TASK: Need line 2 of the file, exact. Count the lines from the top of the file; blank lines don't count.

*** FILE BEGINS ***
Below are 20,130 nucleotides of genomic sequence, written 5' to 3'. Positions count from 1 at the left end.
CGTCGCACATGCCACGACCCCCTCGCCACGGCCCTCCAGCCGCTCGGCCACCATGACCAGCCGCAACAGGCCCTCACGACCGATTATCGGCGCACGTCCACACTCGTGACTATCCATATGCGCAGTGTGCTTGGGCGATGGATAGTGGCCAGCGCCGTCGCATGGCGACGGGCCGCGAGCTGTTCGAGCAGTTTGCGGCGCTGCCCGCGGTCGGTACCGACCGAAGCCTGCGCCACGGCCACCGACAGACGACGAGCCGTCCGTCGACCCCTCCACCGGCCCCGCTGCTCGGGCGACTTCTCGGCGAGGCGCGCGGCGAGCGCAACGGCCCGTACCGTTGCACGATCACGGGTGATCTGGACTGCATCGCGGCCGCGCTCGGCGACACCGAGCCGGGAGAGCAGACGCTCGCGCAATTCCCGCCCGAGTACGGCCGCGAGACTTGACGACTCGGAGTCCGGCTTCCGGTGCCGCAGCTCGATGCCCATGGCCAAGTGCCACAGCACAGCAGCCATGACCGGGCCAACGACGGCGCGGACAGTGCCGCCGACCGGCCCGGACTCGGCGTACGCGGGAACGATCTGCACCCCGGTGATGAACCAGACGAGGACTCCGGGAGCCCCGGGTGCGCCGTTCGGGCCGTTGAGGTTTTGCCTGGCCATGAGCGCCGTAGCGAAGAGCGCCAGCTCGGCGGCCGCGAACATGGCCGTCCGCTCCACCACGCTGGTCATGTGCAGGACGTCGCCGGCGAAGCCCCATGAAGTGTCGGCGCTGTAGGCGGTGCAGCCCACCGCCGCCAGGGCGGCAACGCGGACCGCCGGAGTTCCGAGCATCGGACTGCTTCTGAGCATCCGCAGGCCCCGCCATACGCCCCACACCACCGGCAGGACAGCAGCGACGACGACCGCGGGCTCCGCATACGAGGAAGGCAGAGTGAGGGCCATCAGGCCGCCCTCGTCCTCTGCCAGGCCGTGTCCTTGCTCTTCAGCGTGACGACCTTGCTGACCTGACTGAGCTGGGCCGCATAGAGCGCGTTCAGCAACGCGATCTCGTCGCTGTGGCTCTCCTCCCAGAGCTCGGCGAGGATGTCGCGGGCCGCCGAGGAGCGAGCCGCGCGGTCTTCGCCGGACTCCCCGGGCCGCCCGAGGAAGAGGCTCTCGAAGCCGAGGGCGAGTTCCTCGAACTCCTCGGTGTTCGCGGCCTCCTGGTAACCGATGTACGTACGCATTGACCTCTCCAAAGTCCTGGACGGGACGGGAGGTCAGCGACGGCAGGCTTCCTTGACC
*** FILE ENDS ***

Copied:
CGTCGCACATGCCACGACCCCCTCGCCACGGCCCTCCAGCCGCTCGGCCACCATGACCAGCCGCAACAGGCCCTCACGACCGATTATCGGCGCACGTCCACACTCGTGACTATCCATATGCGCAGTGTGCTTGGGCGATGGATAGTGGCCAGCGCCGTCGCATGGCGACGGGCCGCGAGCTGTTCGAGCAGTTTGCGGCGCTGCCCGCGGTCGGTACCGACCGAAGCCTGCGCCACGGCCACCGACAGACGACGAGCCGTCCGTCGACCCCTCCACCGGCCCCGCTGCTCGGGCGACTTCTCGGCGAGGCGCGCGGCGAGCGCAACGGCCCGTACCGTTGCACGATCACGGGTGATCTGGACTGCATCGCGGCCGCGCTCGGCGACACCGAGCCGGGAGAGCAGACGCTCGCGCAATTCCCGCCCGAGTACGGCCGCGAGACTTGACGACTCGGAGTCCGGCTTCCGGTGCCGCAGCTCGATGCCCATGGCCAAGTGCCACAGCACAGCAGCCATGACCGGGCCAACGACGGCGCGGACAGTGCCGCCGACCGGCCCGGACTCGGCGTACGCGGGAACGATCTGCACCCCGGTGATGAACCAGACGAGGACTCCGGGAGCCCCGGGTGCGCCGTTCGGGCCGTTGAGGTTTTGCCTGGCCATGAGCGCCGTAGCGAAGAGCGCCAGCTCGGCGGCCGCGAACATGGCCGTCCGCTCCACCACGCTGGTCATGTGCAGGACGTCGCCGGCGAAGCCCCATGAAGTGTCGGCGCTGTAGGCGGTGCAGCCCACCGCCGCCAGGGCGGCAACGCGGACCGCCGGAGTTCCGAGCATCGGACTGCTTCTGAGCATCCGCAGGCCCCGCCATACGCCCCACACCACCGGCAGGACAGCAGCGACGACGACCGCGGGCTCCGCATACGAGGAAGGCAGAGTGAGGGCCATCAGGCCGCCCTCGTCCTCTGCCAGGCCGTGTCCTTGCTCTTCAGCGTGACGACCTTGCTGACCTGACTGAGCTGGGCCGCATAGAGCGCGTTCAGCAACGCGATCTCGTCGCTGTGGCTCTCCTCCCAGAGCTCGGCGAGGATGTCGCGGGCCGCCGAGGAGCGAGCCGCGCGGTCTTCGCCGGACTCCCCGGGCCGCCCGAGGAAGAGGCTCTCGAAGCCGAGGGCGAGTTCCTCGAACTCCTCGGTGTTCGCGGCCTCCTGGTAACCGATGTACGTACGCATTGACCTCTCCAAAGTCCTGGACGGGACGGGAGGTCAGCGACGGCAGGCTTCCTTGACC